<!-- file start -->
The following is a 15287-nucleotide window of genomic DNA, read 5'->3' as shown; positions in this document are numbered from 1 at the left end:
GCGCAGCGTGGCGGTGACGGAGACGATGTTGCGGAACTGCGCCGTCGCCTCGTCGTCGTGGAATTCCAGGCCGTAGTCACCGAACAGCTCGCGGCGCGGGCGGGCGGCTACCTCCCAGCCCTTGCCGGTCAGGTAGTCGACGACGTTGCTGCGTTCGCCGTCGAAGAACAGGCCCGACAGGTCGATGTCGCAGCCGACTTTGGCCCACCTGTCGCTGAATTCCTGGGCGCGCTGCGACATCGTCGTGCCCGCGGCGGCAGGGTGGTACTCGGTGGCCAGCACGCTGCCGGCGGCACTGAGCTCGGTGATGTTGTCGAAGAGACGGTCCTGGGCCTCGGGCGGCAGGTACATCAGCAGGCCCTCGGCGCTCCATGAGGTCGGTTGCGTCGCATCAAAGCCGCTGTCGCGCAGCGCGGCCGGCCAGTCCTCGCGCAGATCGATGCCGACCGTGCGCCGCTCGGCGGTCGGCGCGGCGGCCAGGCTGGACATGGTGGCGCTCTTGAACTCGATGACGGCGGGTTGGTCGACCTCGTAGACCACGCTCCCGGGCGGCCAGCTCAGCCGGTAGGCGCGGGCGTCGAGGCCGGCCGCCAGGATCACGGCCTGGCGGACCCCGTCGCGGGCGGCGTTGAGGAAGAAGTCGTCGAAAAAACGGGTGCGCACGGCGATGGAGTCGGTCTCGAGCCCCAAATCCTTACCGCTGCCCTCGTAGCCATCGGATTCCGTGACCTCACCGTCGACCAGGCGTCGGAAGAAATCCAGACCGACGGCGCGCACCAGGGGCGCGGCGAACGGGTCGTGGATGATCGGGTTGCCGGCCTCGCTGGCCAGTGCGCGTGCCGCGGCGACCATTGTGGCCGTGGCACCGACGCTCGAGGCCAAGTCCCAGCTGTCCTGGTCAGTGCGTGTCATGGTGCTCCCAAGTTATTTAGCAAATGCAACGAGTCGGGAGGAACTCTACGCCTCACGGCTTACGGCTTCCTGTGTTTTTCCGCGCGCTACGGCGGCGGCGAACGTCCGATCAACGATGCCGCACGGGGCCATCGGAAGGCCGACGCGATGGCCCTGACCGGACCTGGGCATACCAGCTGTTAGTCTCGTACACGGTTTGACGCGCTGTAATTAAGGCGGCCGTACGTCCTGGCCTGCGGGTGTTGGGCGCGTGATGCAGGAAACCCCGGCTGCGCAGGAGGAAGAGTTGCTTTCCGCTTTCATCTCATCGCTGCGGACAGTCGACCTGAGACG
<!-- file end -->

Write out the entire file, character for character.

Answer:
The following is a 15287-nucleotide window of genomic DNA, read 5'->3' as shown; positions in this document are numbered from 1 at the left end:
GCGCAGCGTGGCGGTGACGGAGACGATGTTGCGGAACTGCGCCGTCGCCTCGTCGTCGTGGAATTCCAGGCCGTAGTCACCGAACAGCTCGCGGCGCGGGCGGGCGGCTACCTCCCAGCCCTTGCCGGTCAGGTAGTCGACGACGTTGCTGCGTTCGCCGTCGAAGAACAGGCCCGACAGGTCGATGTCGCAGCCGACTTTGGCCCACCTGTCGCTGAATTCCTGGGCGCGCTGCGACATCGTCGTGCCCGCGGCGGCAGGGTGGTACTCGGTGGCCAGCACGCTGCCGGCGGCACTGAGCTCGGTGATGTTGTCGAAGAGACGGTCCTGGGCCTCGGGCGGCAGGTACATCAGCAGGCCCTCGGCGCTCCATGAGGTCGGTTGCGTCGCATCAAAGCCGCTGTCGCGCAGCGCGGCCGGCCAGTCCTCGCGCAGATCGATGCCGACCGTGCGCCGCTCGGCGGTCGGCGCGGCGGCCAGGCTGGACATGGTGGCGCTCTTGAACTCGATGACGGCGGGTTGGTCGACCTCGTAGACCACGCTCCCGGGCGGCCAGCTCAGCCGGTAGGCGCGGGCGTCGAGGCCGGCCGCCAGGATCACGGCCTGGCGGACCCCGTCGCGGGCGGCGTTGAGGAAGAAGTCGTCGAAAAAACGGGTGCGCACGGCGATGGAGTCGGTCTCGAGCCCCAAATCCTTACCGCTGCCCTCGTAGCCATCGGATTCCGTGACCTCACCGTCGACCAGGCGTCGGAAGAAATCCAGACCGACGGCGCGCACCAGGGGCGCGGCGAACGGGTCGTGGATGATCGGGTTGCCGGCCTCGCTGGCCAGTGCGCGTGCCGCGGCGACCATTGTGGCCGTGGCACCGACGCTCGAGGCCAAGTCCCAGCTGTCCTGGTCAGTGCGTGTCATGGTGCTCCCAAGTTATTTAGCAAATGCAACGAGTCGGGAGGAACTCTACGCCTCACGGCTTACGGCTTCCTGTGTTTTTCCGCGCGCTACGGCGGCGGCGAACGTCCGATCAACGATGCCGCACGGGGCCATCGGAAGGCCGACGCGATGGCCCTGACCGGACCTGGGCATACCAGCTGTTAGTCTCGTACACGGTTTGACGCGCTGTAATTAAGGCGGCCGTACGTCCTGGCCTGCGGGTGTTGGGCGCGTGATGCAGGAAACCCCGGCTGCGCAGGAGGAAGAGTTGCTTTCCGCTTTCATCTCATCGCTGCGGACAGTCGACCTGAGACG